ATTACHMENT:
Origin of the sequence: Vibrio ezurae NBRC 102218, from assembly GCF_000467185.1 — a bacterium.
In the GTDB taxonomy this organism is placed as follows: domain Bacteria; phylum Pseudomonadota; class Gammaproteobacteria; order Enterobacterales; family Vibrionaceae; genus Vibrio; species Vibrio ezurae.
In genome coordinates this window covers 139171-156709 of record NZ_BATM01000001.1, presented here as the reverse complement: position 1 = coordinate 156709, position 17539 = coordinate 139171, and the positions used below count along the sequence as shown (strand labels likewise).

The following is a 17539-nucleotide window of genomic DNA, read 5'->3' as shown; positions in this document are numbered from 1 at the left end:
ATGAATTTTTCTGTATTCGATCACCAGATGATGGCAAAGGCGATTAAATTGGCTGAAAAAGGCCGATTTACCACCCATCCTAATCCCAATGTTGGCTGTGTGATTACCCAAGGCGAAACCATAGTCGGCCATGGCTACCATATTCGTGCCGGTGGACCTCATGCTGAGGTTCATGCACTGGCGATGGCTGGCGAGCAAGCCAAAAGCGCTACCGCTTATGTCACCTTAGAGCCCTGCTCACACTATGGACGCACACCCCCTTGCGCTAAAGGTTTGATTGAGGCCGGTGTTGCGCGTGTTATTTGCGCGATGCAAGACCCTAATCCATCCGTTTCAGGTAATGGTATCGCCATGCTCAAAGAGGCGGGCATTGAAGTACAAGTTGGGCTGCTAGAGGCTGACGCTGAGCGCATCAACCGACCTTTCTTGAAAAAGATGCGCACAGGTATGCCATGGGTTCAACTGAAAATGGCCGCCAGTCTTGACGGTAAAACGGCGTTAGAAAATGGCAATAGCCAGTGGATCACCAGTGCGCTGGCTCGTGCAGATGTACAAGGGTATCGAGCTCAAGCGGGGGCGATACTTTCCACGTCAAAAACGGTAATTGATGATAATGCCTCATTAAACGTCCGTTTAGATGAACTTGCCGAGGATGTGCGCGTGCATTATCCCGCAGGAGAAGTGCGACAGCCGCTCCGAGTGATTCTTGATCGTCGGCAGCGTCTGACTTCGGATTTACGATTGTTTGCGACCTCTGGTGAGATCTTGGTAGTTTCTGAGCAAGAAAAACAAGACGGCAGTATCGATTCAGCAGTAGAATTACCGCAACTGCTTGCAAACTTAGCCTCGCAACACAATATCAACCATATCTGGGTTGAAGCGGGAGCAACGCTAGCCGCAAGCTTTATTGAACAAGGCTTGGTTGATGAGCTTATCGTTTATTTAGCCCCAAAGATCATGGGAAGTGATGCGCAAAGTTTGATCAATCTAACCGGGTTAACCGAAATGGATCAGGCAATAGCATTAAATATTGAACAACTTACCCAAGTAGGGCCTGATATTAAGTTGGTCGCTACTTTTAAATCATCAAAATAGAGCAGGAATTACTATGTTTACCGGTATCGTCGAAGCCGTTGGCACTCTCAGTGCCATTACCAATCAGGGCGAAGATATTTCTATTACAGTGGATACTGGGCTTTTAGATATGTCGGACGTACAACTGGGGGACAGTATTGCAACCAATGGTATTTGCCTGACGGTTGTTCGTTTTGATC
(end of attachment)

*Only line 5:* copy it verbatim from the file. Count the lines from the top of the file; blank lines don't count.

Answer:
ATGAATTTTTCTGTATTCGATCACCAGATGATGGCAAAGGCGATTAAATTGGCTGAAAAAGGCCGATTTACCACCCATCCTAATCCCAATGTTGGCTGTGTGATTACCCAAGGCGAAACCATAGTCGGCCATGGCTACCATATTCGTGCCGGTGGACCTCATGCTGAGGTTCATGCACTGGCGATGGCTGGCGAGCAAGCCAAAAGCGCTACCGCTTATGTCACCTTAGAGCCCTGCTCACACTATGGACGCACACCCCCTTGCGCTAAAGGTTTGATTGAGGCCGGTGTTGCGCGTGTTATTTGCGCGATGCAAGACCCTAATCCATCCGTTTCAGGTAATGGTATCGCCATGCTCAAAGAGGCGGGCATTGAAGTACAAGTTGGGCTGCTAGAGGCTGACGCTGAGCGCATCAACCGACCTTTCTTGAAAAAGATGCGCACAGGTATGCCATGGGTTCAACTGAAAATGGCCGCCAGTCTTGACGGTAAAACGGCGTTAGAAAATGGCAATAGCCAGTGGATCACCAGTGCGCTGGCTCGTGCAGATGTACAAGGGTATCGAGCTCAAGCGGGGGCGATACTTTCCACGTCAAAAACGGTAATTGATGATAATGCCTCATTAAACGTCCGTTTAGATGAACTTGCCGAGGATGTGCGCGTGCATTATCCCGCAGGAGAAGTGCGACAGCCGCTCCGAGTGATTCTTGATCGTCGGCAGCGTCTGACTTCGGATTTACGATTGTTTGCGACCTCTGGTGAGATCTTGGTAGTTTCTGAGCAAGAAAAACAAGACGGCAGTATCGATTCAGCAGTAGAATTACCGCAACTGCTTGCAAACTTAGCCTCGCAACACAATATCAACCATATCTGGGTTGAAGCGGGAGCAACGCTAGCCGCAAGCTTTATTGAACAAGGCTTGGTTGATGAGCTTATCGTTTATTTAGCCCCAAAGATCATGGGAAGTGATGCGCAAAGTTTGATCAATCTAACCGGGTTAACCGAAATGGATCAGGCAATAGCATTAAATATTGAACAACTTACCCAAGTAGGGCCTGATATTAAGTTGGTCGCTACTTTTAAATCATCAAAATAGAGCAGGAATTACTATGTTTACCGGTATCGTCGAAGCCGTTGGCACTCTCAGTGCCATTACCAATCAGGGCGAAGATATTTCTATTACAGTGGATACTGGGCTTTTAGATATGTCGGACGTACAACTGGGGGACAGTATTGCAACCAATGGTATTTGCCTGACGGTTGTTCGTTTTGATC